There is currently a lot of concern regarding the US economy and its ability to withstand the collapsing price of oil and mined commodities, the Chinese slowdown, and the recent quarter (yes, quarter) point rate rise – or given the current market mood, its ability to cope with a doubling of the Fed funds rate! Whilst high yield spreads are close to recessionary levels, this is skewed by the energy sector. The manufacturing side of the economy is in clear decline, but the services sector is more significant for US growth and is performing much better (although the non-manufacturing ISM is well off its recent highs). The US yield curve is some way from being inverted, which has historically signalled recession, although it has been flattening and needs to be steeper. We think the Fed remains on track to continue raising rates as it should be focused on the data that points to a strengthening labour market.
If the outlook from an economic and industrial output perspective were grim then companies would be shedding labour in the most traditional manner, by firing people. The graph below shows that the private sector is firing the lowest percentage of the working age population in the past 15 years. This is a sign of continued labour market strength, and the low level of job cuts points to a continuing trend of healthy employment numbers.
When analysing labour market and economic strength economists talk about the level of natural unemployment. In that context one can imagine there should be a natural rate of job cuts below which the economy cannot go. After all, there will always be some employers in difficulty, and thus requiring to shed labour. From the chart above one could infer that the natural rate is around 0.02%, meaning in this context the US labour market continues to look strong.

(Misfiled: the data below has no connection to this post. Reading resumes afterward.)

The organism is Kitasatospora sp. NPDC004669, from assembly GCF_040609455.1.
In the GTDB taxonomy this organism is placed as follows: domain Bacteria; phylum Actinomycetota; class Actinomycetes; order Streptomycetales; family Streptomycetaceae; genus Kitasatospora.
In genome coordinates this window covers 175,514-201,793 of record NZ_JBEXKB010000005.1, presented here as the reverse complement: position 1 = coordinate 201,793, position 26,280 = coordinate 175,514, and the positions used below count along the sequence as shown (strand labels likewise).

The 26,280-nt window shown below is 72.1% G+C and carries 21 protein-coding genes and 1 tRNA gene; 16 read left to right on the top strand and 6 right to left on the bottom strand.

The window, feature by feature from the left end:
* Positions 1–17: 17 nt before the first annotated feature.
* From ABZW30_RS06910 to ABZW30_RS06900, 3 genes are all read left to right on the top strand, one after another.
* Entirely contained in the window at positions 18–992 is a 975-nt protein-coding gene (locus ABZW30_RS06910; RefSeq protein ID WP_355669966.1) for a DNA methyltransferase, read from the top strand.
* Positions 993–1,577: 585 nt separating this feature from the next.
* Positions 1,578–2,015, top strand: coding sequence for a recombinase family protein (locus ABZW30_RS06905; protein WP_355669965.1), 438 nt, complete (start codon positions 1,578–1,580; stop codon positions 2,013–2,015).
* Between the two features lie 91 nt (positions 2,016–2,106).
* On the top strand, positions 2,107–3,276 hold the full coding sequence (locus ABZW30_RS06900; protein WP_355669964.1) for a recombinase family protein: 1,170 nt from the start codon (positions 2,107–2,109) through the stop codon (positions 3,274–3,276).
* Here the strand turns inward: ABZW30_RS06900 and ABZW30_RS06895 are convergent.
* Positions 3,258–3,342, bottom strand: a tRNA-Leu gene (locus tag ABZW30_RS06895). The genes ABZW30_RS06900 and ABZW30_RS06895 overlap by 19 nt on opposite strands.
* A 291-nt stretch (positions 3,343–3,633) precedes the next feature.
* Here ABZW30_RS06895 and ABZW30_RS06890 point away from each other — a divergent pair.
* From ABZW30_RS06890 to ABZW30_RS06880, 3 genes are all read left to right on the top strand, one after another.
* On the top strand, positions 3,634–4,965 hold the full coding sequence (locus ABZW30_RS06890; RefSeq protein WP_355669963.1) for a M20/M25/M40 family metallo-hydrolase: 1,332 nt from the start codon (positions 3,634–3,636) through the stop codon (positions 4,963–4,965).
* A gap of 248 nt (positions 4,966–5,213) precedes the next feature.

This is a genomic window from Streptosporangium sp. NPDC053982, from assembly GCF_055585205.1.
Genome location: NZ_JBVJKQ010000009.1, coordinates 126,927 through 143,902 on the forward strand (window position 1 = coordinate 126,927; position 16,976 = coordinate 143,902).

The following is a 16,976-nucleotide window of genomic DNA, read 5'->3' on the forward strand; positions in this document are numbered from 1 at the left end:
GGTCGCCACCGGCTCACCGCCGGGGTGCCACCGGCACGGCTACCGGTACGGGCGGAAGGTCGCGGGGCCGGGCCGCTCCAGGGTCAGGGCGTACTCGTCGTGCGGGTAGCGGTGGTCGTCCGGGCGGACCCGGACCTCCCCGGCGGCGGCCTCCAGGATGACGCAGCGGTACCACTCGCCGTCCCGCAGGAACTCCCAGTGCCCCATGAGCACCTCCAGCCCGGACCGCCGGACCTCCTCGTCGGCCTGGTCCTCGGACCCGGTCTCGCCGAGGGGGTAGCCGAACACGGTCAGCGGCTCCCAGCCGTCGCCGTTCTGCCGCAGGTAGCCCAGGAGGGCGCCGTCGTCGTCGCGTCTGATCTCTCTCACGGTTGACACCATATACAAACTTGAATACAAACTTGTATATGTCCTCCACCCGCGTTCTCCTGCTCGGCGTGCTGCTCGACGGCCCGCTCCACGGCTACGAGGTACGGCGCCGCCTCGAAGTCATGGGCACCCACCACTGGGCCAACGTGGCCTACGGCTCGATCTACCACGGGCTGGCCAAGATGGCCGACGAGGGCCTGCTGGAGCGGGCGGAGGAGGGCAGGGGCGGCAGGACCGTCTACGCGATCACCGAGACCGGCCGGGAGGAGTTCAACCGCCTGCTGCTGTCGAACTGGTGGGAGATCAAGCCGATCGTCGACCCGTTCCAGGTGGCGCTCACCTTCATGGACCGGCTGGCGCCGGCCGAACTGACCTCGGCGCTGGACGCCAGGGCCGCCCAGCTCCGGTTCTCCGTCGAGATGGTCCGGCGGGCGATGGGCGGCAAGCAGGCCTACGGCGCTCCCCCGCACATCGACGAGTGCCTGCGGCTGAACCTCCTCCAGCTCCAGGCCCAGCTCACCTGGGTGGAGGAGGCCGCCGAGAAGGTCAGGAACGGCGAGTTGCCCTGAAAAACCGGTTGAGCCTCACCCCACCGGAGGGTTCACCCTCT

If the US economy was going to be pushed into recession then surely we would have had some signs by now, because oil has been in a bear market for more than a year, the Chinese stock market in a bear market for nine months, the mined commodity market in a bear market for two years, and the minor move in rates was fully anticipated (and delayed).
The economic reality is that falling oil prices help the economy, falling commodity prices are a supply rather than a demand issue, the Chinese economy is not a significant input into the US economy, and interest rates and Fed policy remain exceptionally accommodative. The stock markets, commodity markets, and the economy do not always move in tandem. The Fed should not focus on these indicators. Its mandate is not to support the stock market or the commodity market, but to support the labour market. The Fed should therefore remain vigilant, and not get sidetracked by noise that has little effect on the long term outlook for inflation, or the short term outlook for the labour market.